Cut a rabbit-head shape from the centre of a piece of toast (I just used a knife. I have a thousand cookie cutters but not one bunny one, believe it or not! But a bunny head is easy – it’s just an oval, with two long ears on the top). Put the toast with the hole in a pan coated with a little bit of oil and push down firmly. You’re going to add the egg to cook it just like you would do a fried egg – but pour the white of your egg into the bunny shape first, before adding the yolk separately, so you can position it as the bunny’s nose. Once cooked, carefully remove from the pan and finish with thin strips of cucumber for some cute whiskers, and a couple of Coco Pops for eyes (you could use raisins or anything like that, though).

READ  London Marathon 2020 ballot date: How to apply for next year's running race


Hannah and Evie attempting to make the Easter Bunny Toast
Hannah and Evie attempting to make the Easter Bunny Toast

Our verdict:

Uh-oh, this is where I ended up with egg on my face. As well as the bunny’s face. My cut-out toasty bunny head was just about recognisable, but when I tried to separate the yolk, it was more abstract rabbit than cute cottontail. Luckily, Evie said it tasted better than it looked.

Rabbit Sock Bunny

WHAT YOU NEED:

  • Old sock (I like spring colours like yellows and duck-egg blues, but you could do little black or white bunnies if they’re the socks you’ve got lying around)
  • Uncooked dry rice
  • Couple of elastic hairbands
  • Ribbon, to decorate


The Easter Sock Bunny
The Easter Sock Bunny

Stacey says:

Cut off the end of the sock under the heel, and fill it with rice. Then tie a hairband around the middle to make the bunny’s body, and tie another hairband around the sock a bit higher up, to make its head (keep a bit more rice in the bottom half, so the body’s bigger than the head). The leftover bit of material at the top is going to be the bunny’s ears – just cut the spare material in half (up to where it goes to the hairband). Then shape each half into a long ear shape (you could sew around the edges, or glue them into place). Finish with a cute ribbon bow.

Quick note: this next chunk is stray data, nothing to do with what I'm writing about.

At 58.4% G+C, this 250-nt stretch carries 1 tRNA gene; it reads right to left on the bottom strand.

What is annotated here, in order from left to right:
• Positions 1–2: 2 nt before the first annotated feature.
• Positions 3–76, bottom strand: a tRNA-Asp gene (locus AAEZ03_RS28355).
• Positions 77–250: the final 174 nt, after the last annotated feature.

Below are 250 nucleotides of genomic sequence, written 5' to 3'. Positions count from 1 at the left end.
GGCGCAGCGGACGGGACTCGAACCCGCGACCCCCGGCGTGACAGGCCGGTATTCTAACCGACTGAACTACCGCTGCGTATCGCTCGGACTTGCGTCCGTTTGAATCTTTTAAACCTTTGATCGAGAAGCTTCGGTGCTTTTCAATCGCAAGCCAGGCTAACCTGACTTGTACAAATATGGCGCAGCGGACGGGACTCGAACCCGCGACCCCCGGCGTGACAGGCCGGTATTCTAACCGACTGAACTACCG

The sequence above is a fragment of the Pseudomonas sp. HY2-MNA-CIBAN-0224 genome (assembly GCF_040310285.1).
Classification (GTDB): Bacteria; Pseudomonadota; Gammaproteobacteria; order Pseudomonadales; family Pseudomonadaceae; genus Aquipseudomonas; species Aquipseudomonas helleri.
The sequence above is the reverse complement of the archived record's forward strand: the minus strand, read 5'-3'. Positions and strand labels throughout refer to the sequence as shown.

Evie trying to make a rabbit sock bunny
Evie trying to make a rabbit sock bunny

Our verdict:

I’m somewhat lazy in the cleaning department and there was no way I’d want the kids spilling rice everywhere, so I tried to get a head start with the sock stuffing. It looked a bit wonky, but Evie soon swooped in to help me out, transforming it from a black blob to a cute bunny by adding sparkly pipe cleaner ears and a fluffy cotton tail.

READ  Killer sudoku 670

Easter Chick Jar

WHAT YOU NEED:

  • Clean jar
  • Yellow spray paint
  • Felt tip pens or markers (black and orange, if you’ve got them)


The Easter Chick Jar
The Easter Chick Jar

Stacey says:

This is a fun, easy one to do with kids. Spray paint a clean jar yellow, then draw on black dots for eyes and a little orange triangle for a beak. Fill it with Easter treats.



Evie trying out the Easter chick jar
Evie trying out the Easter chick jar

Our verdict:

Fun and easy? We’re in. Evie read out the instructions, but when we got to the words “spray paint” my inner Mrs Hinch recoiled. So we used bright yellow acrylic paint, which worked fine and Evie found it easy to draw the eyes and beak on. The result: a cute jar which would make an ideal Easter gift filled with treats.





READ SOURCE

Leave a Reply

This website uses cookies. By continuing to use this site, you accept our use of cookies.